Frequently Asked Hydroforming Questions

Hydroforming is a unique process, so a lot of people don’t quite understand it. To help you understand hydroforming better, we put together this FAQ guide. If you have a more specific question that wasn’t addressed in this guide, please contact us. We’re always happy to answer your questions.

1. What Is Hydroforming?

Tube hydroforming

Hydroforming is a technique that offers an alternative to sheet metal stamping. It involves using high-pressure hydraulic fluid to shape malleable metal like aluminum or steel. There are two common types of hydroforming:

  1. Tube hydroforming (with metal tubing)
  2. Sheet hydroforming (with sheet metal)

Hydroforming is an ideal solution for those who are looking to make parts with complex shapes. For example, a tube can have square openings at both ends and a corrugated design in the middle. Such a design can be difficult or impossible to pull off with traditional methods, but experts like Intran frequently work with tube hydroforming projects.

2. What Is The Hydroforming Process Like?

The hydroforming process is pretty straightforward. A machine called a hydroforming press is central to the process, which goes like this:

  1. A custom die (also called a mold) is installed in the hydroforming press.
  2. A piece of metal is placed in the die.
  3. High-pressure hydraulic fluid presses the metal into the die. This forms the metal into the desired shape.

In simple terms, hydroforming is a process that uses high-pressure hydraulic fluid to shape metal.

3. How Does A Hydroforming Press Work?

Here’s a visual representation of how a hydroforming press works (with sheet metal):


Although Intran doesn’t work with a sheet metal press, we wanted to share information about this process. A hydroforming press is a large stand-alone machine. It uses high-pressure hydraulic fluid to press a piece of metal into any shape you want. You will need to add a custom die (mold) to the machine for the metal to achieve the right shape.

4. What Is Sheet Hydroforming?


Sheet hydroforming is common in the automotive industry, but not an Intran specialty. Manufacturers use sheet hydroforming to manufacture a variety of parts, including:

  • Exterior body parts, such as hoods or roofs
  • Muffler components
  • Interior door shells

We used automotive parts as examples because most people are familiar with them. But sheet hydroforming is also used in many other industries, ranging from aerospace to appliance manufacturing.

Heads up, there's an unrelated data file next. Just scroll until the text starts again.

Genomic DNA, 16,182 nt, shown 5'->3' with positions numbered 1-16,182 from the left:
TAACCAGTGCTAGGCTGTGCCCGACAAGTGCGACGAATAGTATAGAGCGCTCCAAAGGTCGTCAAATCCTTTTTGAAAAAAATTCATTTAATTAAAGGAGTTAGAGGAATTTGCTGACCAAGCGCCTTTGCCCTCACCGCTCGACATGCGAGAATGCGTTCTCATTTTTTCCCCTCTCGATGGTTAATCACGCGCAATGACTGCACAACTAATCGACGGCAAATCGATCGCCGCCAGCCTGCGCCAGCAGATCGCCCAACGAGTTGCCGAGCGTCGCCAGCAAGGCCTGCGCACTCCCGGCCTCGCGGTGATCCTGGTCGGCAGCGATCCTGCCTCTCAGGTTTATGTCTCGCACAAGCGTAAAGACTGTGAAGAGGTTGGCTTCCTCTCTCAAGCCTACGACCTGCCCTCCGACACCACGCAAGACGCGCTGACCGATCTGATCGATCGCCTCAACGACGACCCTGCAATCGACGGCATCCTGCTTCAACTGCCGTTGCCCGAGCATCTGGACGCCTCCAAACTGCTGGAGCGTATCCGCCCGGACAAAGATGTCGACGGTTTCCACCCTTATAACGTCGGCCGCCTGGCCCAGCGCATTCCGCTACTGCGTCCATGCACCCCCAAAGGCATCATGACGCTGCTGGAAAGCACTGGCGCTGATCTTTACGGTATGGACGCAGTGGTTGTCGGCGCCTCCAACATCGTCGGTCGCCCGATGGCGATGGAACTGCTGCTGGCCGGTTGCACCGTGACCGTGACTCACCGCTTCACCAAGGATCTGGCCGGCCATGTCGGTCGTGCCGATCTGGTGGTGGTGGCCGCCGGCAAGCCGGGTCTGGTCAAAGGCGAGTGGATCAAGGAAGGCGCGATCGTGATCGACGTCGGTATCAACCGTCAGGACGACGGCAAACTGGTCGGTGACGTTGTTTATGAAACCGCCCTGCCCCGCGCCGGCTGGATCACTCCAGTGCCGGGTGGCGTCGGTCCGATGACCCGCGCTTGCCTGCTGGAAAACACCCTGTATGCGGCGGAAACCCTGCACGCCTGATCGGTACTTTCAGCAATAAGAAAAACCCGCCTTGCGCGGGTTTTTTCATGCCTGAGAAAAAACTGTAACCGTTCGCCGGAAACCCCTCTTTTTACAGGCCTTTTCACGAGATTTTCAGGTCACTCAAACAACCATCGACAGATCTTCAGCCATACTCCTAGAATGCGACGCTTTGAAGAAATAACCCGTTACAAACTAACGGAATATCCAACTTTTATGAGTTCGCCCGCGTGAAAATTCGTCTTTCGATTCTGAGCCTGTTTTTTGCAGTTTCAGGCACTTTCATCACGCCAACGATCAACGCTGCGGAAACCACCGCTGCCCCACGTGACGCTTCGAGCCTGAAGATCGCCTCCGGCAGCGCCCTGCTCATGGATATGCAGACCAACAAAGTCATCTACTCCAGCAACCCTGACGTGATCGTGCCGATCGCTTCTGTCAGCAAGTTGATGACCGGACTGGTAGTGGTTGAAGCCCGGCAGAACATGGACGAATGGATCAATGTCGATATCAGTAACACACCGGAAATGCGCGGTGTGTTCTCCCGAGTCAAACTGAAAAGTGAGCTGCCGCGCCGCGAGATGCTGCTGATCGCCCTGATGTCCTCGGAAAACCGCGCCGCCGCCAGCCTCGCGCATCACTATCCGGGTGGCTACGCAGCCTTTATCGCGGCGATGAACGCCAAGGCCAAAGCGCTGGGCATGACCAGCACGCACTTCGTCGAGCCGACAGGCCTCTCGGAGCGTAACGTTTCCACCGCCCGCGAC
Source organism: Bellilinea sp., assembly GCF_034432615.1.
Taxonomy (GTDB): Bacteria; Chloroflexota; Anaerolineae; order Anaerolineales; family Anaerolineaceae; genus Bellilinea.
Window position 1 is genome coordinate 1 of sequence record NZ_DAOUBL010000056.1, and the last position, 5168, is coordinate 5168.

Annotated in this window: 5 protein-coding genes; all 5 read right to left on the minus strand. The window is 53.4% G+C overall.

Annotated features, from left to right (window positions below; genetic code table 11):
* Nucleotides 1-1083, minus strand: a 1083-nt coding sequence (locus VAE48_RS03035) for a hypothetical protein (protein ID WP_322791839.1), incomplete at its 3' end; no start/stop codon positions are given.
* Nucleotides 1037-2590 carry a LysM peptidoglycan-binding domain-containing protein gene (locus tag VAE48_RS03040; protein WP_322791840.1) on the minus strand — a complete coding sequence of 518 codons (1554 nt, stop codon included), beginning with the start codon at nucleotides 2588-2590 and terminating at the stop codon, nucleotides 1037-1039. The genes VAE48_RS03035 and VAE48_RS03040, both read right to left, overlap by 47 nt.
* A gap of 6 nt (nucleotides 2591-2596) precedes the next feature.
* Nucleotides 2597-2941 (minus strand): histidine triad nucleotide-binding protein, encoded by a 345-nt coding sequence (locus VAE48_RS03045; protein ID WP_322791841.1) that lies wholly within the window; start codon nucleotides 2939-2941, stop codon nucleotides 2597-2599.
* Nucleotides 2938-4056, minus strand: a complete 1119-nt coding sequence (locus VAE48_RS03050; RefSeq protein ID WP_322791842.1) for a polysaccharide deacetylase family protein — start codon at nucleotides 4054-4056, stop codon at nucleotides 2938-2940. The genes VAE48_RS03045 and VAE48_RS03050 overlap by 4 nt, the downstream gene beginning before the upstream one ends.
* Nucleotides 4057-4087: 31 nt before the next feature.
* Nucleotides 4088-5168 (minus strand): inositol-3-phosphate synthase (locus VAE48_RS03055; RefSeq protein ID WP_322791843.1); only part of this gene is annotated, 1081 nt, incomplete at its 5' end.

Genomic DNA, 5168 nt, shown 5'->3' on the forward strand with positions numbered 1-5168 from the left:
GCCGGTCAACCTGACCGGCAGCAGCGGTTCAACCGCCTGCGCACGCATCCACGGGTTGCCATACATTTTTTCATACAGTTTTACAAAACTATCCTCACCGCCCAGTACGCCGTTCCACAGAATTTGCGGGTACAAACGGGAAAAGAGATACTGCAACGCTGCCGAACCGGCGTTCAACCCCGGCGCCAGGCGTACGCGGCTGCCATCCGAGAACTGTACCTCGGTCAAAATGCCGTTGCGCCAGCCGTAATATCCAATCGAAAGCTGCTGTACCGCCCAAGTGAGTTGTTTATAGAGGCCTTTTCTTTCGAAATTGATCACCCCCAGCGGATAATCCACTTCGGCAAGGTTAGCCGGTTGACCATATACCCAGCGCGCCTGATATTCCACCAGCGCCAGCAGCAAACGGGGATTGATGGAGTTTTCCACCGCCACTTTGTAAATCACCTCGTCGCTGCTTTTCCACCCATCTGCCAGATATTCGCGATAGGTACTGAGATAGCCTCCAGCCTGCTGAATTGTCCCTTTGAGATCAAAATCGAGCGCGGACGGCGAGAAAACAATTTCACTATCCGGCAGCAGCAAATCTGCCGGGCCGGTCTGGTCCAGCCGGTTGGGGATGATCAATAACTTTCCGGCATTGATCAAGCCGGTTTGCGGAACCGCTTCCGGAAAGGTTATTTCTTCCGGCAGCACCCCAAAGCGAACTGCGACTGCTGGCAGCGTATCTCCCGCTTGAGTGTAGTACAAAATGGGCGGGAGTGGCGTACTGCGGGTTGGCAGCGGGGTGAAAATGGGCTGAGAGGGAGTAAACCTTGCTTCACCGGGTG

The sheet metal hydroforming process involves using a die. The machine uses high-pressure hydraulic fluid to press a flat piece of sheet metal into the die. This process molds the sheet metal to precise dimensions. Some of the most common metals used in sheet hydroforming are:

  • Aluminum
  • Stainless steel
  • Copper
  • Steel
  • Brass

5. What Is Tube Hydroforming?


Tube hydroforming is a technique that uses water or hydraulic fluid to bend or expand tubes. Tube hydroforming is quite like sheet metal hydroforming, but it uses two dies to create a mold.

To begin, a tube is inserted into the hydroforming machine. There’s a negative mold (die) with the desired shape inside the machine. Next, the machine pumps hydraulic fluid into the tube. This is done at pressures of approximately 15,000 to 30,000 psi. This creates enough force to expand the tube to fit the die and achieve the intended shape.

In the automotive industry, tube hydroforming is used to make:

  • Engine cradles
  • Instrument panel supports
  • Radiator supports
  • Frame rails

At Intran, we specialize in tube hydroforming for smaller and more intricate parts, like:

  • Tubing for liquid exchange for complex areas within the motor
  • Tubing to reduce vibration

Tube hydroforming is also used to make parts for many other industries. One of the more visible tube hydroformed components you may have seen are high-end bicycle frames.

Here’s a comprehensive write-up on tube hydroforming and how the process works.

6. What Are The Benefits Of Hydroforming?

Raw steel

Hydroforming brings many different benefits. Let’s talk about the biggest benefits:

  • Stronger parts: Since there are no seams, hydroformed parts are in one piece. That means they’re stronger than parts made with other conventional methods.
  • Precise fitment: Before the invention of hydroforming, it was almost impossible to create complex parts with precise dimensions.
  • Less waste: There’s very little human error involved in the process. That means there’s less waste from dented or accidentally bent parts. There’s also less material required to join the sections into one assembly.
  • Lightweight parts: Before the invention of hydroforming, it was very difficult to achieve stiffness with thinner walls. Hydroforming makes it possible to produce lightweight parts that are still strong.

7. Is Hydroforming Affordable?

Yes. Hydroforming is affordable compared to other methods. It’s a cost-effective method because:

  • It’s a fast and automated process.
  • A single process can produce a complex part that would otherwise involve several manufacturing processes to create
  • There’s less waste.
  • Less tooling is needed.
  • Less welding is needed.

If you need to have a part made, it’s worth asking the manufacturer about hydroforming. It’s one of the most affordable options and it produces great results.

Hydroforming At Intran


At Intran, we use top-of-the-line hydroforming machinery to create all kinds of parts. No project is too complex for us. Please contact us if you’d like to learn more about our tube and sheet hydroforming services.

Note: At Intran, we’re excited to have added tube hydroforming with bellows/corrugates to our extensive list of services. We hope to add other hydroforming options in the near future but at the present can only offer tube hydroforming with bellows/corrugates.

March 30, 2020 Tagged: